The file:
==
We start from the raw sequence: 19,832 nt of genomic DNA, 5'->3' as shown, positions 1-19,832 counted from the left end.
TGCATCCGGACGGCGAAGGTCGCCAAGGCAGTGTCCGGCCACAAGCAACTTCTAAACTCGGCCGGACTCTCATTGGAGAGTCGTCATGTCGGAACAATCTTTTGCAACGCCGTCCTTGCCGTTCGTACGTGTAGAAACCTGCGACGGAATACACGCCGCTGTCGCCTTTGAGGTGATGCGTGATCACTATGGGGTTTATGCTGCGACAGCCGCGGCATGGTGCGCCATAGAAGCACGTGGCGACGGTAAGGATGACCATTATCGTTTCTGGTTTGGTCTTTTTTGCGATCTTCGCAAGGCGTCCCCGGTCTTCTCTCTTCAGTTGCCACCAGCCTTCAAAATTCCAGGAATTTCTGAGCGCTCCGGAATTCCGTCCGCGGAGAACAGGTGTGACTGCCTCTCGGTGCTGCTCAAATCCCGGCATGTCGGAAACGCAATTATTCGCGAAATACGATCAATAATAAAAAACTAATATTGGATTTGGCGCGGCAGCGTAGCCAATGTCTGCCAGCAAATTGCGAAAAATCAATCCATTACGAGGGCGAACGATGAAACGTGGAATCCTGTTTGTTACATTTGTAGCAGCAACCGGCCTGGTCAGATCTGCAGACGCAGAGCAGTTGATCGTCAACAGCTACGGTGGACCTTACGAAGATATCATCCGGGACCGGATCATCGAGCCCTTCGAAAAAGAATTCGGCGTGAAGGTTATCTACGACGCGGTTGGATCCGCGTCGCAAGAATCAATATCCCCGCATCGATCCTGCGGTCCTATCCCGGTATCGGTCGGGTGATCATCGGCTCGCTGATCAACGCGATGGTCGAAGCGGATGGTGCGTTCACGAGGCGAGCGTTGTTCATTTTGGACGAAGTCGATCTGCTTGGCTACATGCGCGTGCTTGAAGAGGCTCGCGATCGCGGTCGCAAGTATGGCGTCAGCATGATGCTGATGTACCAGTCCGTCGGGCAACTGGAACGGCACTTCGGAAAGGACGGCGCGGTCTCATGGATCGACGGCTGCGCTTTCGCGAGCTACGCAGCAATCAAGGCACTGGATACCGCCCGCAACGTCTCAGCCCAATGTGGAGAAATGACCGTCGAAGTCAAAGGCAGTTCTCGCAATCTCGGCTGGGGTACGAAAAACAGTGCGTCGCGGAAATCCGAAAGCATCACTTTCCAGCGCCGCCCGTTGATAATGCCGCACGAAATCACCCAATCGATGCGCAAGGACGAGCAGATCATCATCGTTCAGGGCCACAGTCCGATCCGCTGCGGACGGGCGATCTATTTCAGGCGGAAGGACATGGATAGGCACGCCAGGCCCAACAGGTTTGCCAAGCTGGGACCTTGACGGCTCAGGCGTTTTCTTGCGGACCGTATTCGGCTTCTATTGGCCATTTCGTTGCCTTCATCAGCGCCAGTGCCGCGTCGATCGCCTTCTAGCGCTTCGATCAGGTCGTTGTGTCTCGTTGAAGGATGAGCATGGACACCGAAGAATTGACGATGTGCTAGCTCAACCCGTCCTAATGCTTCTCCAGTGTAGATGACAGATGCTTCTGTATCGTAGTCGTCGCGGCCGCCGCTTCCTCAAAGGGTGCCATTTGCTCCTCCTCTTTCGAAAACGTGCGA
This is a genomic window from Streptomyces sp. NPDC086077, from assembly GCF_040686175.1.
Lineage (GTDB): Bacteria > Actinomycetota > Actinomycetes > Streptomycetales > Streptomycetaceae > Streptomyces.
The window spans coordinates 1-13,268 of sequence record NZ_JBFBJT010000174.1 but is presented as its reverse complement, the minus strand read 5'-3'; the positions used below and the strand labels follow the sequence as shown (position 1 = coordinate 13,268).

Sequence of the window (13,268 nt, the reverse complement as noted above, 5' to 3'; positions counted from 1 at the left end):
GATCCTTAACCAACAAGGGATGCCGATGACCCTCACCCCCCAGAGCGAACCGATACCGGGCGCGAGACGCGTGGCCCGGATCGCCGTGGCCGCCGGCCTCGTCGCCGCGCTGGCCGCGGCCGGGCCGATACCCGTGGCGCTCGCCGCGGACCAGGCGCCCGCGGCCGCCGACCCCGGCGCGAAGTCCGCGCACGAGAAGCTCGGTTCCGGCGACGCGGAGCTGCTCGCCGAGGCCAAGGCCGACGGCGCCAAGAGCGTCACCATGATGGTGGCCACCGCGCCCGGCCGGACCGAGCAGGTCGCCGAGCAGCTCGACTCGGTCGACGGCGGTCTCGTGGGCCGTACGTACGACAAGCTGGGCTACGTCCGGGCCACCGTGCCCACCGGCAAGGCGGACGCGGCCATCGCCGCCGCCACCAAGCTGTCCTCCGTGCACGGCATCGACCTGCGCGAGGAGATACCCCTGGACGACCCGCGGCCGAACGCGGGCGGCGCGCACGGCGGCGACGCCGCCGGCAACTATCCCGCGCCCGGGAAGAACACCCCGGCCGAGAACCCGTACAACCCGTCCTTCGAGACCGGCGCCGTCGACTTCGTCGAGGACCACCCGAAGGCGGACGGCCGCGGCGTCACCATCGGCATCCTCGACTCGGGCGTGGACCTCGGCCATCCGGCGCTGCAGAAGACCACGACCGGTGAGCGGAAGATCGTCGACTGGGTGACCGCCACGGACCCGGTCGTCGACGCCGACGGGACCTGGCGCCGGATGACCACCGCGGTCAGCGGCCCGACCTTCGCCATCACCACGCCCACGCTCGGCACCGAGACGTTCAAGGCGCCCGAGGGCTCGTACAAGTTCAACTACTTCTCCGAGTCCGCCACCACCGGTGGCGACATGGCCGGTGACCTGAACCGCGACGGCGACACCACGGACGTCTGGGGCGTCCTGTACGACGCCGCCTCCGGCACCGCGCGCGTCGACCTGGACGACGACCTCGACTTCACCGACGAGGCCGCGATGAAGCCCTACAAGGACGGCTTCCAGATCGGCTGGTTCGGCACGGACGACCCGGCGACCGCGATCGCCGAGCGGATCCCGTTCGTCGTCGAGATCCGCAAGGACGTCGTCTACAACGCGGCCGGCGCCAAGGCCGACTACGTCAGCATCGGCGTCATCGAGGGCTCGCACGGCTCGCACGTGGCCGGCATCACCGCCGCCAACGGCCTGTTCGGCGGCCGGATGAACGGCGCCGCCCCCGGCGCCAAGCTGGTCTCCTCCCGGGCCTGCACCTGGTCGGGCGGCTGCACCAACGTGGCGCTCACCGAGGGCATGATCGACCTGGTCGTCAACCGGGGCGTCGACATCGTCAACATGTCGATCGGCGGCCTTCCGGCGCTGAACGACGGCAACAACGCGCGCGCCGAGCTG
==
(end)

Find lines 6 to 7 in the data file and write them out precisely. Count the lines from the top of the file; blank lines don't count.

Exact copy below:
Sequence of the window (13,268 nt, the reverse complement as noted above, 5' to 3'; positions counted from 1 at the left end):
GATCCTTAACCAACAAGGGATGCCGATGACCCTCACCCCCCAGAGCGAACCGATACCGGGCGCGAGACGCGTGGCCCGGATCGCCGTGGCCGCCGGCCTCGTCGCCGCGCTGGCCGCGGCCGGGCCGATACCCGTGGCGCTCGCCGCGGACCAGGCGCCCGCGGCCGCCGACCCCGGCGCGAAGTCCGCGCACGAGAAGCTCGGTTCCGGCGACGCGGAGCTGCTCGCCGAGGCCAAGGCCGACGGCGCCAAGAGCGTCACCATGATGGTGGCCACCGCGCCCGGCCGGACCGAGCAGGTCGCCGAGCAGCTCGACTCGGTCGACGGCGGTCTCGTGGGCCGTACGTACGACAAGCTGGGCTACGTCCGGGCCACCGTGCCCACCGGCAAGGCGGACGCGGCCATCGCCGCCGCCACCAAGCTGTCCTCCGTGCACGGCATCGACCTGCGCGAGGAGATACCCCTGGACGACCCGCGGCCGAACGCGGGCGGCGCGCACGGCGGCGACGCCGCCGGCAACTATCCCGCGCCCGGGAAGAACACCCCGGCCGAGAACCCGTACAACCCGTCCTTCGAGACCGGCGCCGTCGACTTCGTCGAGGACCACCCGAAGGCGGACGGCCGCGGCGTCACCATCGGCATCCTCGACTCGGGCGTGGACCTCGGCCATCCGGCGCTGCAGAAGACCACGACCGGTGAGCGGAAGATCGTCGACTGGGTGACCGCCACGGACCCGGTCGTCGACGCCGACGGGACCTGGCGCCGGATGACCACCGCGGTCAGCGGCCCGACCTTCGCCATCACCACGCCCACGCTCGGCACCGAGACGTTCAAGGCGCCCGAGGGCTCGTACAAGTTCAACTACTTCTCCGAGTCCGCCACCACCGGTGGCGACATGGCCGGTGACCTGAACCGCGACGGCGACACCACGGACGTCTGGGGCGTCCTGTACGACGCCGCCTCCGGCACCGCGCGCGTCGACCTGGACGACGACCTCGACTTCACCGACGAGGCCGCGATGAAGCCCTACAAGGACGGCTTCCAGATCGGCTGGTTCGGCACGGACGACCCGGCGACCGCGATCGCCGAGCGGATCCCGTTCGTCGTCGAGATCCGCAAGGACGTCGTCTACAACGCGGCCGGCGCCAAGGCCGACTACGTCAGCATCGGCGTCATCGAGGGCTCGCACGGCTCGCACGTGGCCGGCATCACCGCCGCCAACGGCCTGTTCGGCGGCCGGATGAACGGCGCCGCCCCCGGCGCCAAGCTGGTCTCCTCCCGGGCCTGCACCTGGTCGGGCGGCTGCACCAACGTGGCGCTCACCGAGGGCATGATCGACCTGGTCGTCAACCGGGGCGTCGACATCGTCAACATGTCGATCGGCGGCCTTCCGGCGCTGAACGACGGCAACAACGCGCGCGCCGAGCTG